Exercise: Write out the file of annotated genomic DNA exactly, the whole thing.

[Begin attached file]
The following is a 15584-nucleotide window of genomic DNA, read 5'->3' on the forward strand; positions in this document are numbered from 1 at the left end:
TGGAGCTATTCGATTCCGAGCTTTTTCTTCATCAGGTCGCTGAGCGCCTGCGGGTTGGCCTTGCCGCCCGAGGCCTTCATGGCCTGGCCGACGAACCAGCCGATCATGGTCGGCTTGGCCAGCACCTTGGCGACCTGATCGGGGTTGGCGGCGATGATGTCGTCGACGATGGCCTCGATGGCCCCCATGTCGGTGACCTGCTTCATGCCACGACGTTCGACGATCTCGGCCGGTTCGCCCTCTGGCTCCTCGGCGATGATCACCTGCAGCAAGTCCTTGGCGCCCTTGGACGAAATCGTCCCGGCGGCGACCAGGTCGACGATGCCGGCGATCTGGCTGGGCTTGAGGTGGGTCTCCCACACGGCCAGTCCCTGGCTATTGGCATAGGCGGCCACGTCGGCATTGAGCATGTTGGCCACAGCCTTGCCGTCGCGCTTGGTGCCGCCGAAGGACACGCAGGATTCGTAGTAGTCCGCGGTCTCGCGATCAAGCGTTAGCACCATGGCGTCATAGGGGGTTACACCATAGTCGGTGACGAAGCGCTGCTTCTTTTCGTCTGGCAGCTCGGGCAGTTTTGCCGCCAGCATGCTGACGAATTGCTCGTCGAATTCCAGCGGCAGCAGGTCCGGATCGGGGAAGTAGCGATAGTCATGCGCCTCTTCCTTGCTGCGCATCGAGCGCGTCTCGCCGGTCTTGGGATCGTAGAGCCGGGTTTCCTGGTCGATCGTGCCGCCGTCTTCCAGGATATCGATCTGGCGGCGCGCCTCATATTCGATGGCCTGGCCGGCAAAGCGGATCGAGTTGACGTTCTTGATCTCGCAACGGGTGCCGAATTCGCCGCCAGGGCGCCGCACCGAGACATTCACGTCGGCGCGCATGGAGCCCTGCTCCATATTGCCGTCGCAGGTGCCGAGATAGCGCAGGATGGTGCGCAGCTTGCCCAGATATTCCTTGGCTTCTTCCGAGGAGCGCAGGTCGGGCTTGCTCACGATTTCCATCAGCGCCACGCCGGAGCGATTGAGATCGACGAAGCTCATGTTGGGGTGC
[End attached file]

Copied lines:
The following is a 15584-nucleotide window of genomic DNA, read 5'->3' on the forward strand; positions in this document are numbered from 1 at the left end:
TGGAGCTATTCGATTCCGAGCTTTTTCTTCATCAGGTCGCTGAGCGCCTGCGGGTTGGCCTTGCCGCCCGAGGCCTTCATGGCCTGGCCGACGAACCAGCCGATCATGGTCGGCTTGGCCAGCACCTTGGCGACCTGATCGGGGTTGGCGGCGATGATGTCGTCGACGATGGCCTCGATGGCCCCCATGTCGGTGACCTGCTTCATGCCACGACGTTCGACGATCTCGGCCGGTTCGCCCTCTGGCTCCTCGGCGATGATCACCTGCAGCAAGTCCTTGGCGCCCTTGGACGAAATCGTCCCGGCGGCGACCAGGTCGACGATGCCGGCGATCTGGCTGGGCTTGAGGTGGGTCTCCCACACGGCCAGTCCCTGGCTATTGGCATAGGCGGCCACGTCGGCATTGAGCATGTTGGCCACAGCCTTGCCGTCGCGCTTGGTGCCGCCGAAGGACACGCAGGATTCGTAGTAGTCCGCGGTCTCGCGATCAAGCGTTAGCACCATGGCGTCATAGGGGGTTACACCATAGTCGGTGACGAAGCGCTGCTTCTTTTCGTCTGGCAGCTCGGGCAGTTTTGCCGCCAGCATGCTGACGAATTGCTCGTCGAATTCCAGCGGCAGCAGGTCCGGATCGGGGAAGTAGCGATAGTCATGCGCCTCTTCCTTGCTGCGCATCGAGCGCGTCTCGCCGGTCTTGGGATCGTAGAGCCGGGTTTCCTGGTCGATCGTGCCGCCGTCTTCCAGGATATCGATCTGGCGGCGCGCCTCATATTCGATGGCCTGGCCGGCAAAGCGGATCGAGTTGACGTTCTTGATCTCGCAACGGGTGCCGAATTCGCCGCCAGGGCGCCGCACCGAGACATTCACGTCGGCGCGCATGGAGCCCTGCTCCATATTGCCGTCGCAGGTGCCGAGATAGCGCAGGATGGTGCGCAGCTTGCCCAGATATTCCTTGGCTTCTTCCGAGGAGCGCAGGTCGGGCTTGCTCACGATTTCCATCAGCGCCACGCCGGAGCGATTGAGATCGACGAAGCTCATGTTGGGGTGC